War of the Rebellion: Serial 039 Page 0238 N. VA., W. VA., MD., AND PA. Chapter XXXVII.

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General Hooker not advancing as was anticipated; yet observations of rebel pickets and movements of detached bodies of the enemy were made.

On the following morning (May 3), I proceeded to and established a station at Ballard's house, 3 miles farther up the river, so as to form complete signal communication between Banks' Ford and General Hooker's headquarters. This same evening I returned to Banks' Ford. Next morning, accompanied by Lieutenant Denicke, I proceeded across the river, and established communication between General Sedgwick's extreme front and Lieutenant Miner, at Banks' Ford, near to which were General Tyler's forces. At this station several very important messages were exchanged, among which are the following:

General BENHAM:

General Sedgwick wishes another bridge thrown across the river near the one already down.

General HOOKER:

The enemy are pressing me. I am taking position to cross the river whenever necessary.

SEDGWICK,

General.

I remained on this station, or on one near by, which overlooked very much of the surrounding country, till the forces of General Sedgwick retired across the river, when I returned to the station at Banks' Ford.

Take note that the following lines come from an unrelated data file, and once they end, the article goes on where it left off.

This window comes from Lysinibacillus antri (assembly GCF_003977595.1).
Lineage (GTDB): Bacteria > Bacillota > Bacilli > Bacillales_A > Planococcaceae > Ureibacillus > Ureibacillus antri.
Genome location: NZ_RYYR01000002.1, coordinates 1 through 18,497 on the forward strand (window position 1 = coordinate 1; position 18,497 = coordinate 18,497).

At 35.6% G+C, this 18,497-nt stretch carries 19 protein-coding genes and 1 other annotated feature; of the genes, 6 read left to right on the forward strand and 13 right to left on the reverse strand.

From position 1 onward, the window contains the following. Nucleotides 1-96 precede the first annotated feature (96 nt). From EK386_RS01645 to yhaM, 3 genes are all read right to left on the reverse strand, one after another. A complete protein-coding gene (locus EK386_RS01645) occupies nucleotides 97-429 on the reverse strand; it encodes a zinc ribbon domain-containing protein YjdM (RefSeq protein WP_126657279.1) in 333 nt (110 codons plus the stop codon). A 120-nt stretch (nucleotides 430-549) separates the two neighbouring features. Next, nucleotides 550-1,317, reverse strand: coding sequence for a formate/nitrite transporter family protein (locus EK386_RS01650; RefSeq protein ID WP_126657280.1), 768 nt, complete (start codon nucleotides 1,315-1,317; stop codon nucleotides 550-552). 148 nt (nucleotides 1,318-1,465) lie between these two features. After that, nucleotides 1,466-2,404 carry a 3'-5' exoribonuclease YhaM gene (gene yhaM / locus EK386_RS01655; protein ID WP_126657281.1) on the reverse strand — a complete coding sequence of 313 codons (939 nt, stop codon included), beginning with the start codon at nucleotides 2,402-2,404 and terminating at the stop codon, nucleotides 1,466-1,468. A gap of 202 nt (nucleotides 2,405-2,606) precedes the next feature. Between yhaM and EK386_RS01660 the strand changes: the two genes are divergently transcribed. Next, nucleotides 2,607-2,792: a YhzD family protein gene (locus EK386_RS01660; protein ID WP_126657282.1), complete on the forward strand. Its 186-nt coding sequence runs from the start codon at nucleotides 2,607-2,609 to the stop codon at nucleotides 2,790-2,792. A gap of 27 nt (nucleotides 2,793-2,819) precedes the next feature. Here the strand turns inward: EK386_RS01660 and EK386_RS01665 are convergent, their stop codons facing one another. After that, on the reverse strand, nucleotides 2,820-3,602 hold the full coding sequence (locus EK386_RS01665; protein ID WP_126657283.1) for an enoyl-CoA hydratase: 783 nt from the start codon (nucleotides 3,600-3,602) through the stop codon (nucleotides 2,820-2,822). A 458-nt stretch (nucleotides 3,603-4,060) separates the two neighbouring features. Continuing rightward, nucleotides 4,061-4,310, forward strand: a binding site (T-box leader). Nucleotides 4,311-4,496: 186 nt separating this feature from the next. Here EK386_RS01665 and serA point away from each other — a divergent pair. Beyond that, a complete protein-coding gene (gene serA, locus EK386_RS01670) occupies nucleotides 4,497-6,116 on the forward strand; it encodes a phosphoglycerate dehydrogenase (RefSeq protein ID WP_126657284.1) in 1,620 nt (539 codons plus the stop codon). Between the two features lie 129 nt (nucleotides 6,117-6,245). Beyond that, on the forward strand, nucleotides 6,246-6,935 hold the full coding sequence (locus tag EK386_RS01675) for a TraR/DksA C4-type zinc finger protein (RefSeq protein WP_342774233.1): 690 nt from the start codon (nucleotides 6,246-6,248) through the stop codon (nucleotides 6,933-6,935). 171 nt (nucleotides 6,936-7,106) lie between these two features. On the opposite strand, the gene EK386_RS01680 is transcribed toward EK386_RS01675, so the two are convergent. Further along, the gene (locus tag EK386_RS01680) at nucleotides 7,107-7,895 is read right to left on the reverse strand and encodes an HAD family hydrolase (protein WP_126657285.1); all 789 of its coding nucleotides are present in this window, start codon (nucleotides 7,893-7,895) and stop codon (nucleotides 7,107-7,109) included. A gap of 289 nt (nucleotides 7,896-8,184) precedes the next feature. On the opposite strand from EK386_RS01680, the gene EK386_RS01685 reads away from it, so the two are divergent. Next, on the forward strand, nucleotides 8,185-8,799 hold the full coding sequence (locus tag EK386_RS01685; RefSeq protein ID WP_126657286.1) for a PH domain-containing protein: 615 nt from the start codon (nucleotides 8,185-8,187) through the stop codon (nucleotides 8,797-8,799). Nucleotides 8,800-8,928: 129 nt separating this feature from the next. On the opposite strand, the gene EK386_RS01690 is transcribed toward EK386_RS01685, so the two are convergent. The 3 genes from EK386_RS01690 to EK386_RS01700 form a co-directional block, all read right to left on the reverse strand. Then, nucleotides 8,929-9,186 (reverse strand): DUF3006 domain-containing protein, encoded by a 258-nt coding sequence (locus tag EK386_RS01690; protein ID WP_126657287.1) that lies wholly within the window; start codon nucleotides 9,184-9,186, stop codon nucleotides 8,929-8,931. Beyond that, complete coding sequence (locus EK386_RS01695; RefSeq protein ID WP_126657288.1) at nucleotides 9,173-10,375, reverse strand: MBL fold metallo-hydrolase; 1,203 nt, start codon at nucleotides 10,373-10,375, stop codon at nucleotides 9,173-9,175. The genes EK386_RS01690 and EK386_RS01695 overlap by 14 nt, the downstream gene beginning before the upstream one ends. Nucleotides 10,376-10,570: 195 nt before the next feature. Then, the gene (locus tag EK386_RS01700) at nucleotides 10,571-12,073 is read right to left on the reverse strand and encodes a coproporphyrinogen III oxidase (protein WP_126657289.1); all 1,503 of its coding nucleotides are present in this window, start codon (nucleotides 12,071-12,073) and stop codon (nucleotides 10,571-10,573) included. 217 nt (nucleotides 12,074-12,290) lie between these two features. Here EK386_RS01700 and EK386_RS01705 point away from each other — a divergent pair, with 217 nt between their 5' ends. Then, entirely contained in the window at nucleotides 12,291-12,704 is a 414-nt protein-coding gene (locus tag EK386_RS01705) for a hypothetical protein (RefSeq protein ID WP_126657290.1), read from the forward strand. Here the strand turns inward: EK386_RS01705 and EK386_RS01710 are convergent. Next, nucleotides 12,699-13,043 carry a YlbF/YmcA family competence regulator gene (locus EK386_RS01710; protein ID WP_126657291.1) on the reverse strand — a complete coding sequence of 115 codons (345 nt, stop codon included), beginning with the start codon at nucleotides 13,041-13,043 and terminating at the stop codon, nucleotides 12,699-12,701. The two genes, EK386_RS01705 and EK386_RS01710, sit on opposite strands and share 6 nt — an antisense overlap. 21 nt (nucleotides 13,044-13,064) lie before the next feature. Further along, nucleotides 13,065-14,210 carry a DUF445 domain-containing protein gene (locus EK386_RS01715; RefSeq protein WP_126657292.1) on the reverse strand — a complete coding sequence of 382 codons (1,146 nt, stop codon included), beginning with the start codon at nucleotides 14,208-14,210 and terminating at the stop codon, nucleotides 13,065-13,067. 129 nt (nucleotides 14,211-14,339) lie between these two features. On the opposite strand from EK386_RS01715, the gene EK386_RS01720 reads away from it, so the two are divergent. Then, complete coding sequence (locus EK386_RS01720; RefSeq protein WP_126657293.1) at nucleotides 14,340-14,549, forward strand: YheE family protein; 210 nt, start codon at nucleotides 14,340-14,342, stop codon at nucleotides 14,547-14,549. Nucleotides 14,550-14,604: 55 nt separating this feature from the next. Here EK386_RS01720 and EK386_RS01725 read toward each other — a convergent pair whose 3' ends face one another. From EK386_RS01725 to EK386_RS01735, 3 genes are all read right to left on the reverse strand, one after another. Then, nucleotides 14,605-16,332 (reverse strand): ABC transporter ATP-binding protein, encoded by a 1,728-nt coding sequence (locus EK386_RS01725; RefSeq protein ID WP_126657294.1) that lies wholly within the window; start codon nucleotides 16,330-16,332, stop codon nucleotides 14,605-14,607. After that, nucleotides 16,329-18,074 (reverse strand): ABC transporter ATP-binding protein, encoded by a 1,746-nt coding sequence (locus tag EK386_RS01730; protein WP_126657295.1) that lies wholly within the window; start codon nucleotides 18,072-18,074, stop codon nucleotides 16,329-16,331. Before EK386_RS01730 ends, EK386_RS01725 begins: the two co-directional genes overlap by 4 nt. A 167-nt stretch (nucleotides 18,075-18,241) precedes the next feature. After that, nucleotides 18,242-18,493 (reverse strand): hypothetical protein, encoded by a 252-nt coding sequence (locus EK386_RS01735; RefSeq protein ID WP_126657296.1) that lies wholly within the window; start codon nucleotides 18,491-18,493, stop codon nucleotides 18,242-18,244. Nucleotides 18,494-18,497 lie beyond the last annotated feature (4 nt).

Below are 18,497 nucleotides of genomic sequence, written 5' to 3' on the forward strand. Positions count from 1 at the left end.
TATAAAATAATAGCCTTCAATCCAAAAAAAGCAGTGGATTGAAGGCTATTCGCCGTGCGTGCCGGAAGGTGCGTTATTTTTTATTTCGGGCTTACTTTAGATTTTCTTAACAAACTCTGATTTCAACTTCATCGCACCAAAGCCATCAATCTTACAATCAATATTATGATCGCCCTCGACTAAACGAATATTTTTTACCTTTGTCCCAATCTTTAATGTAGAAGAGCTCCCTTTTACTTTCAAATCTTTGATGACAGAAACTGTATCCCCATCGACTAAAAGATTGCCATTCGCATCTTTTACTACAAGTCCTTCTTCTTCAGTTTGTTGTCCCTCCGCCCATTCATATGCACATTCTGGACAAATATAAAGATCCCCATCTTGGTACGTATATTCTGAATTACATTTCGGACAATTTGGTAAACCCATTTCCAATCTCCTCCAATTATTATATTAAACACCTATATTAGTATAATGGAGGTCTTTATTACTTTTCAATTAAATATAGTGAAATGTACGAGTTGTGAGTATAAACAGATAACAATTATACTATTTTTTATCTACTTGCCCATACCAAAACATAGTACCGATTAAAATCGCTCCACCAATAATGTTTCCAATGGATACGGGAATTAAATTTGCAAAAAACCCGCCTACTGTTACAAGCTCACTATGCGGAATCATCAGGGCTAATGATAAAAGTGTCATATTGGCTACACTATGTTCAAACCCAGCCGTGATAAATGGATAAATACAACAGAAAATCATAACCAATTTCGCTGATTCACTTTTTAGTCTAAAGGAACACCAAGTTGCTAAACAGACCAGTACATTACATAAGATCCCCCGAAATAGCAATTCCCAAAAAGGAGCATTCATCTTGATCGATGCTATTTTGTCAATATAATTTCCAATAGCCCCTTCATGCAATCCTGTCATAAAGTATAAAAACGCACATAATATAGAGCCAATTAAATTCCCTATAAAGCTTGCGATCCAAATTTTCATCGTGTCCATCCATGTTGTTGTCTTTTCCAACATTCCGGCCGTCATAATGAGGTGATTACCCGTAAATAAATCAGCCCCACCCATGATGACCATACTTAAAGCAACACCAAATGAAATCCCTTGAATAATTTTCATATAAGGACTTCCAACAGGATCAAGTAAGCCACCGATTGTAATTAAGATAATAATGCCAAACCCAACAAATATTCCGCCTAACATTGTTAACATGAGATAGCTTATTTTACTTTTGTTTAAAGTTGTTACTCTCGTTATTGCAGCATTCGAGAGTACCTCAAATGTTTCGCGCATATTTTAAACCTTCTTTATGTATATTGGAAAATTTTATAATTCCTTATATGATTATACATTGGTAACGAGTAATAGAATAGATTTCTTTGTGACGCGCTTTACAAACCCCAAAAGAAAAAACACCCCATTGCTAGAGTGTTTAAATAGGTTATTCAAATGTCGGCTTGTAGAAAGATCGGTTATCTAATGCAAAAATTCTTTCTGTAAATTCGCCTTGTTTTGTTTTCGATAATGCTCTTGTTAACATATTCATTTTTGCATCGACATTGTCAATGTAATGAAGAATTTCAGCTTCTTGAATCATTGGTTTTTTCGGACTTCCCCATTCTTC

Being hotly shelled at this point in the evening, our party of three retired one-half a mile to the rear, from whence we reported to headquarters of Signal Corps, near Fredericksburg, on the morning of May 6, 1863.

During this march and service, no public property under my charge was lost or destroyed.

I am, dear sir, your obedient servant,

I. S. LYON,

Second Lieutenant Eleventh Conn. Vols. and Acting Signal Officer.

Captain CUSHING,

Chief Signal Officer Army of the Potomac.

Numbers 19. Report of Captain Paul Babcock, jr., Seventh New Jersey Infantry, Acting Signal Officer.

CAMP OF RESERVE PARTY,

May 8, 1863.

SIR: I have the honor to submit the following report of signal duty during the late movement of the Army of the Potomac:

At 6 a. m., April 29, I received an order from Captain Cushing, chief signal officer, to proceed to the left, and ascertain what was being done and what needed. I immediately went to Tyler's Hill, where I found Lieutenant Wilson with the signal telegraph in working order, connecting headquarters of the army with headquarters of the left wing. At 9 a. m. I found Captain Kendall on hill to left of Tyler's battery, connecting by signals the Phillips house with the Fitzhugh house, and through it with the Seddon house and a station near Buckner's Neck. All these stations having been established by Captain Cushing the day before, and being in working order, making a line of communications,